Abstract
FULMINANT MENINGOCOCCEMIA

*Dr. Madleen Jawad Sobhe Abu Aser and Dr. Amjad Alanqar

ABSTRACT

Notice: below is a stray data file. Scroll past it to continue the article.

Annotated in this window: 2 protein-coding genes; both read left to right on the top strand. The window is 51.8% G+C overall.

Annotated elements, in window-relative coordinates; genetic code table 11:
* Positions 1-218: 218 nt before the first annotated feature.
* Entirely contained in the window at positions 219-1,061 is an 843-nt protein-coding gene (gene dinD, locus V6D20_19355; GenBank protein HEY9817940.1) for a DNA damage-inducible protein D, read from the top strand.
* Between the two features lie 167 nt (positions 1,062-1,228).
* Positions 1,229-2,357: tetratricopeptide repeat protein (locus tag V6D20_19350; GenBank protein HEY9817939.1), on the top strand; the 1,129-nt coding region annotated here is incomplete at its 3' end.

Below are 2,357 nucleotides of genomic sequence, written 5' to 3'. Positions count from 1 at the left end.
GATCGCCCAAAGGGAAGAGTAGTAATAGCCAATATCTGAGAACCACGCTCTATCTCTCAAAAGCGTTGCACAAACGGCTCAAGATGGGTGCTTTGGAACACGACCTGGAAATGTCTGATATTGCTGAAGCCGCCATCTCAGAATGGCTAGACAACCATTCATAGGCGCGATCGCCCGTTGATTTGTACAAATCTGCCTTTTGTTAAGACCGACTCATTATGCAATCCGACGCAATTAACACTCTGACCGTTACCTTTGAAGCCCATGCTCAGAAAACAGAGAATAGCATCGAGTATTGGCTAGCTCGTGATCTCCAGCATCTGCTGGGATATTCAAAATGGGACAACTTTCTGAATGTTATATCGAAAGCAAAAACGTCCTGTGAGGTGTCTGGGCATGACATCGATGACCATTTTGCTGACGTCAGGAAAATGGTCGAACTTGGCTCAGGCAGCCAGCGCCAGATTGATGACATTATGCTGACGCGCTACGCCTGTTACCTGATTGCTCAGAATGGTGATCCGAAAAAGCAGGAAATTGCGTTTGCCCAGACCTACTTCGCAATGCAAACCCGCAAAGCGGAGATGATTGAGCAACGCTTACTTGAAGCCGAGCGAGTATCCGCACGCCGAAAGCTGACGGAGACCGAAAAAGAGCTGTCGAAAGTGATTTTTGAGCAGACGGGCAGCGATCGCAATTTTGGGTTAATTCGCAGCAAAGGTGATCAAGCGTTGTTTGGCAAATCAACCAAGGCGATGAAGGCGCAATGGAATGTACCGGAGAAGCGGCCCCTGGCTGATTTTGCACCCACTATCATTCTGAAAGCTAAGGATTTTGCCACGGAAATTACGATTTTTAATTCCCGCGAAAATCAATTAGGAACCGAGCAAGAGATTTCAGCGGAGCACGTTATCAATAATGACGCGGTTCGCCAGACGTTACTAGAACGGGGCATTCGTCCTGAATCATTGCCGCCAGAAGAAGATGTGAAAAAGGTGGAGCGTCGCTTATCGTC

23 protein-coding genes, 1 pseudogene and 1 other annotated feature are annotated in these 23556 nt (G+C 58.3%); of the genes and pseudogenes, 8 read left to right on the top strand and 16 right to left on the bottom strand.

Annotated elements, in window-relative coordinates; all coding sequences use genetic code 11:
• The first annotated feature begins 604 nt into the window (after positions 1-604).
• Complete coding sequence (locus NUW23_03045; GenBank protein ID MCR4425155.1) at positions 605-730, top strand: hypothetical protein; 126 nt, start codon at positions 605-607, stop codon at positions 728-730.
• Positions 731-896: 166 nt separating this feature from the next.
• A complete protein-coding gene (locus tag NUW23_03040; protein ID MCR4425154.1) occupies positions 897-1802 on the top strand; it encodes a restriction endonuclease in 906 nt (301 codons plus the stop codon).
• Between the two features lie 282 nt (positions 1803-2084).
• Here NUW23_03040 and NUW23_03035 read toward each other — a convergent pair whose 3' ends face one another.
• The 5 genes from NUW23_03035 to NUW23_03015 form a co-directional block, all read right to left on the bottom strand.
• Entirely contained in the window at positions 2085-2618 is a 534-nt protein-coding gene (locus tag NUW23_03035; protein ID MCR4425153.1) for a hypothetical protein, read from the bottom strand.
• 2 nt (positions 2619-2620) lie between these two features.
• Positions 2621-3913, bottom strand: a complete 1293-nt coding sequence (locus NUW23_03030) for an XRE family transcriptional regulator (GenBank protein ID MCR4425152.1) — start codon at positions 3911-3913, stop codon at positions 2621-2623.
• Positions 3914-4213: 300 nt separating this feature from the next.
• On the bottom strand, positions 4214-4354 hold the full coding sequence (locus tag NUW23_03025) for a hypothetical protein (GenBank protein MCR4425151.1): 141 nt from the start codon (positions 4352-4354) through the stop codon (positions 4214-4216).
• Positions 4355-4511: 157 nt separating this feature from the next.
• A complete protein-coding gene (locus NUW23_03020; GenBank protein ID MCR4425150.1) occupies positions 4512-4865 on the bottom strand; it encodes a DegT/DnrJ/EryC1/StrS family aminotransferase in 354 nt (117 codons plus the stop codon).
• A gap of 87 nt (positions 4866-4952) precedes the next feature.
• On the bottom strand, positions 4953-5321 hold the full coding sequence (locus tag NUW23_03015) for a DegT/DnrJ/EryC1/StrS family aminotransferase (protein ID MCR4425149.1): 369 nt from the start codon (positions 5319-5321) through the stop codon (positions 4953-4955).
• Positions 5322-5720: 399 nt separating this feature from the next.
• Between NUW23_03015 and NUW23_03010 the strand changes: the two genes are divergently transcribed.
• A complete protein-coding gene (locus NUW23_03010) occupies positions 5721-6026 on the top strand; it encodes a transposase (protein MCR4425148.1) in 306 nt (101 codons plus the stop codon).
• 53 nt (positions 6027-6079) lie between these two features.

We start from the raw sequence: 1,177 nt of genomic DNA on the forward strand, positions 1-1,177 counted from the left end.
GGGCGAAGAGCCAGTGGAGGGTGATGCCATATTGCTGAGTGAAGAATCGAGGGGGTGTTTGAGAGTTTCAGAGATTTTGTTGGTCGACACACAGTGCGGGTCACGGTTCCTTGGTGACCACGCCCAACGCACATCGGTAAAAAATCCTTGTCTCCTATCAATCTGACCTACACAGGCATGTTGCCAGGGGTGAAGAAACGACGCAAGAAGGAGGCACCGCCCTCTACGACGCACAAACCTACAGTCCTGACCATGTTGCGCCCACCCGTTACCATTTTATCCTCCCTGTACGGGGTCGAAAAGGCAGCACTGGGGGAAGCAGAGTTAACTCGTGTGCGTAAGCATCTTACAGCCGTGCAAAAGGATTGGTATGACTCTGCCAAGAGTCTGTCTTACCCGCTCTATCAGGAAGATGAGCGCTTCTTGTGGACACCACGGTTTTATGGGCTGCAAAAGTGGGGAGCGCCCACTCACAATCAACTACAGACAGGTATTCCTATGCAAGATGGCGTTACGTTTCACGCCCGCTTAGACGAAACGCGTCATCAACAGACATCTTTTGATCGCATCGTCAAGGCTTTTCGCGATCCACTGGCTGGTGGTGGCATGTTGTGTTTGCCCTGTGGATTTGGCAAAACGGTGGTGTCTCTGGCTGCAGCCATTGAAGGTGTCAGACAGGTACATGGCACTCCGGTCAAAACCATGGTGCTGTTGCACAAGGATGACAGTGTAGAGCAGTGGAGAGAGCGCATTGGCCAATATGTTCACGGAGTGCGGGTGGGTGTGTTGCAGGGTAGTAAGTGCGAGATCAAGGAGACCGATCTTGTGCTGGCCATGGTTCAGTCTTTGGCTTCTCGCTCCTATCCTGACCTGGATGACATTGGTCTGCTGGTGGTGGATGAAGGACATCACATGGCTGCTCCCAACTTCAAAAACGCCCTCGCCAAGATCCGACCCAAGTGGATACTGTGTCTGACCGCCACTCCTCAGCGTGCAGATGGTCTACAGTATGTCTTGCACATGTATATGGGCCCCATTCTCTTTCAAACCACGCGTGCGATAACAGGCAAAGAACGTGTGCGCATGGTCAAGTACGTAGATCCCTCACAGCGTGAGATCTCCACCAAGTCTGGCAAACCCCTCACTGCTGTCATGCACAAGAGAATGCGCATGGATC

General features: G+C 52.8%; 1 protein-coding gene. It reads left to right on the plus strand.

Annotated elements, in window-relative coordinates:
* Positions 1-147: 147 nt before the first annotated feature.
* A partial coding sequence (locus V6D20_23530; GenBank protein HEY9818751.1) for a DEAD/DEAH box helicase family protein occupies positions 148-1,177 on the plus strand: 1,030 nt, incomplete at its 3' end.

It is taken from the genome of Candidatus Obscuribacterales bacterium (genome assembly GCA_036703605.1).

Meningococcemia a bacterial infection of the blood due to Neisseria meningitides also called meningococcal bacteremia or meningococcal sepsis. As the name suggests, this bacterium is best known for causing meningococcal meningitis, which occurs in up to 20% of those with meningococcemia. Up to 75% of those with meningococcal meningitis will also have bacteremia. Purpura fulminans, an often-fatal condition owing to the associated septic shock. These two clinical aspects of the meningococcal infection are consequences of a tight interaction of meningococcal with host endothelial cells. This interaction, mediated by the type IV pili, is responsible for the formation of microcolonies on the apical surface of the cells. This interaction is followed by the activation of signaling pathways in the host cells leading to the formation of a microbiological synapse. A low level of bacteremia is likely to favor the colonization of brain vessels, leading to bacterial meningitis, whereas the colonization of a large number of vessels by a high number of bacteria is responsible for one of the most severe forms of septic shock observed. Neisseria meningococcus is a Gram-negative coccus restricted to humans, which is responsible for two major diseases cerebrospinal meningitis and/or septicemia. Paradoxically, N. meningitides is a common inhabitant of the human nasopharynx, and as such is a normal, saprophytic organism that is transmitted from person to person by direct contact. Only in a small proportion of colonized subjects does the bacterium invade the bloodstream where they are responsible for septicemia and/or meningitis, after crossing of the blood-brain barrier. Fulminant meningococcemia accounts for 5% to 10% of patients with meningococcemia; it is rapidly progressive and is associated with high morbidity and mortality rates. The highest meningococcal incidence is found in the 6- to 20-month-old age group; whereas immunouncompetence is suggested in adults with the condition. Coincidentally, eating disorders are purported to be the most prevalent psychiatric or behavioral disturbance affecting adolescents, and studies indicate that vulnerability to infectious. Meningococcal disease caused by the gram-negative diplococcus Neisseria meningitides is a relatively common infectious disease in developing countries of Asia and Africa. Infection usually starts with a non-specific prodromal of fever, vomiting, malaise, and lethargy followed by signs of septicemia and shock tachycardia, tachypnea, cyanosis, oliguria, hypotension or meningitis stiff neck, headache, photophobia, and impaired sensorium. Neisseria meningitides is responsible for two major diseases: cerebrospinal meningitis or septicemia. The latter can lead to a purpura fulminans, an often-fatal condition owing to the associated septic shock. These two clinical aspects of the meningococcal infection are consequences of a tight interaction of meningococci with host endothelial cells. This interaction is followed by the activation of signaling pathways in the host cells leading to the formation of a microbiological synapse. A low level of bacteremia is likely to favor the colonization of brain vessels, leading to bacterial meningitis, whereas the colonization of a large number of vessels by a high number of bacteria is responsible for one of the most severe forms of septic shock observed. A characteristic meningococcal rash may not appear early in the disease course, potentially delaying the diagnosis and institution of appropriate antibiotic therapy in the patient and isolation and chemoprophylaxis in close contacts. We present here a patient who presented with fulminant meningococcal shock associated with characteristic skin lesions of meningococcemia and discuss the clinical presentation and management. The importance of early identification of the characteristic skin lesions of meningococcemia and timely institution of an appropriate antibiotic.

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